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Effects of extracellular vesicle supplementation during bovine embryo cleavage

Grant number: 19/04981-2
Support type:Scholarships in Brazil - Master
Effective date (Start): April 01, 2019
Effective date (End): March 31, 2021
Field of knowledge:Agronomical Sciences - Veterinary Medicine - Animal Reproduction
Principal researcher:Juliano Coelho da Silveira
Grantee:Rosane Mazzarella
Home Institution: Faculdade de Zootecnia e Engenharia de Alimentos (FZEA). Universidade de São Paulo (USP). Pirassununga , SP, Brazil
Associated research grant:14/22887-0 - Cell-secreted vesicles containing miRNAs modulate epigenetic changes during in vitro culture of bovine gametes and embryos, AP.JP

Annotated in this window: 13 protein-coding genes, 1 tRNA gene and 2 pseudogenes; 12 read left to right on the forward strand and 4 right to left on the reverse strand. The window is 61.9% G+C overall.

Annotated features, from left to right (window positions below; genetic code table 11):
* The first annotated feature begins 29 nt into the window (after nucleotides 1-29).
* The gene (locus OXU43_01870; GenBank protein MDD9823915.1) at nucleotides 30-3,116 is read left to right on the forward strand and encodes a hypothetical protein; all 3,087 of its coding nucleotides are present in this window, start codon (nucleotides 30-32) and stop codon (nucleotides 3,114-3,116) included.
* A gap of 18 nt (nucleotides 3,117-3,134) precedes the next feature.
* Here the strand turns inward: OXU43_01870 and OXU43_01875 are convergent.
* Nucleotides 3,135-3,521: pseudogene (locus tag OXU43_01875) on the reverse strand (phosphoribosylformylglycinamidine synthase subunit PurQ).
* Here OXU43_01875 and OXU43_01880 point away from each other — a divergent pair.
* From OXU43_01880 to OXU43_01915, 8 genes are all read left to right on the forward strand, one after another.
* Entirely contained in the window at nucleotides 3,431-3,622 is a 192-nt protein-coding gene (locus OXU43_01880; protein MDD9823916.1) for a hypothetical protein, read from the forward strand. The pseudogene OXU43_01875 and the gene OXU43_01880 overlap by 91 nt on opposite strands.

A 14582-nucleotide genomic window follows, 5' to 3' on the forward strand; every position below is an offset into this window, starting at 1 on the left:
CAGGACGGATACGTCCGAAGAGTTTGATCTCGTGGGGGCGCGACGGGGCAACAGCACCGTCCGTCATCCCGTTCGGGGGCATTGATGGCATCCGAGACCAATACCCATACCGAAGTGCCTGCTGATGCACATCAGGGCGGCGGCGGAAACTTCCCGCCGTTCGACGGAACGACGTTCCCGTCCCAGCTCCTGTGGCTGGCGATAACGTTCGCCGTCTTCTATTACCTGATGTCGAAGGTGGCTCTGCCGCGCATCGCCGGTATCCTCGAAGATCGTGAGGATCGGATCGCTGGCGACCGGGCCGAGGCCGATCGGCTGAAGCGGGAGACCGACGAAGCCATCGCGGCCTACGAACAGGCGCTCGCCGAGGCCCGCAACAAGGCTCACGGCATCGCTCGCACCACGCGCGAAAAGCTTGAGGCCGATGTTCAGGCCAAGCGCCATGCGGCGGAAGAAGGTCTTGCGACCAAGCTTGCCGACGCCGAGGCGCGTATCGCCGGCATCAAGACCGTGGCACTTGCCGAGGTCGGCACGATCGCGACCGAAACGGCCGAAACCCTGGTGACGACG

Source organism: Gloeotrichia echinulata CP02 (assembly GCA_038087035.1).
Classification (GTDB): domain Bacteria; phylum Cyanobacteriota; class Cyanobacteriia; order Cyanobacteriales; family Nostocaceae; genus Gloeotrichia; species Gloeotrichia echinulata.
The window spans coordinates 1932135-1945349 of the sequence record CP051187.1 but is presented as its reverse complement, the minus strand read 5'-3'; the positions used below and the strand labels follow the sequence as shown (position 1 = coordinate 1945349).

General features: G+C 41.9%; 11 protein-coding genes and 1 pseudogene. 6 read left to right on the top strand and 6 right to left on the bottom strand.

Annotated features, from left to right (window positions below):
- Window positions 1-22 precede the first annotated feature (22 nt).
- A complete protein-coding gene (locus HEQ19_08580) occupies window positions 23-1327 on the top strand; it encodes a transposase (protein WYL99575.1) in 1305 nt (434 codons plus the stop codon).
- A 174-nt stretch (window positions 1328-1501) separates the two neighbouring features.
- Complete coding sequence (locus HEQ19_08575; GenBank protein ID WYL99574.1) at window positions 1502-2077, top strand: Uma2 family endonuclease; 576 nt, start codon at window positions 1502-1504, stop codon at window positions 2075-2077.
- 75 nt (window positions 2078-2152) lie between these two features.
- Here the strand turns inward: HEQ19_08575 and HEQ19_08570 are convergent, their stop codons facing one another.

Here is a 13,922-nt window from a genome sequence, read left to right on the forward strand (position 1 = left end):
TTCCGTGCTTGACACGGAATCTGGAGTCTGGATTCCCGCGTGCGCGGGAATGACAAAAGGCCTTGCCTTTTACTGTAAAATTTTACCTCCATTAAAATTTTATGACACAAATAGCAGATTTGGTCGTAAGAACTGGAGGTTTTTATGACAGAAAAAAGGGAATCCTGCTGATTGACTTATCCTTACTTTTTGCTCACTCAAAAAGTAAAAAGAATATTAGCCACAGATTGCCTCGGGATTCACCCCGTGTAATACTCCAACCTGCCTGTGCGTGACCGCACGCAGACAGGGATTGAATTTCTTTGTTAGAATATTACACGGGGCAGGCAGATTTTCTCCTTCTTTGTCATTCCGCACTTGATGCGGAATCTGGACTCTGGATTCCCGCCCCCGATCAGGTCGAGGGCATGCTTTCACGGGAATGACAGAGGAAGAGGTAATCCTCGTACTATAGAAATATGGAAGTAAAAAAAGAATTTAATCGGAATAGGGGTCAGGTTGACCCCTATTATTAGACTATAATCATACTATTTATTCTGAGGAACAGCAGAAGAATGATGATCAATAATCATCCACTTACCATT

The use of assisted reproduction techniques is an alternative to solve reproductive problems in domestic species and in humans. However, there is concern that the in vitro culture of gametes and embryos can generate epigenetic changes which may lead to increased pre-disposition to cardiac, reproductive or tumor development in adult life. Epigenetic changes are regulated by DNA methylation, post-translational modifications of histones or by microRNAs (miRNA). The miRNAs are non-coding RNAs that regulate gene expression during different processes of tissue differentiation. Recently, vesicles secreted by cells, called exosomes and microvesicles, were found in different body fluids containing bioactive material including miRNAs. These extracellular vesicles (EVs) are considered a new class of cellular communication with possible implications in different physiological processes. However, its role in the acquisition of gametes' competence and in embryonic development is still unknown. The hypothesis that will be tested is that small EVs secreted by oviduct cells are able to alter oocyte fertilization in vitro and the development of bovine embryos produced in vitro. The objective is to evaluate the effects of supplementation of small EVs from oviduct cells in the fertilization of cumulus oocyte complexes (CCOs) and the in vitro embryo development of cattle. For this, EVs will be isolated from oviduct and oviduct conditioned medium and will be characterized. It is expected to determine the role of EVs supplementation during maturation and early embryonic development, which may influence the current in vitro production system. The results obtained in this project will allow the development of protocols more similar to the physiological condition for the in vitro production of embryos, with great impact in the assisted reproduction industry in cattle and in humans. (AU)

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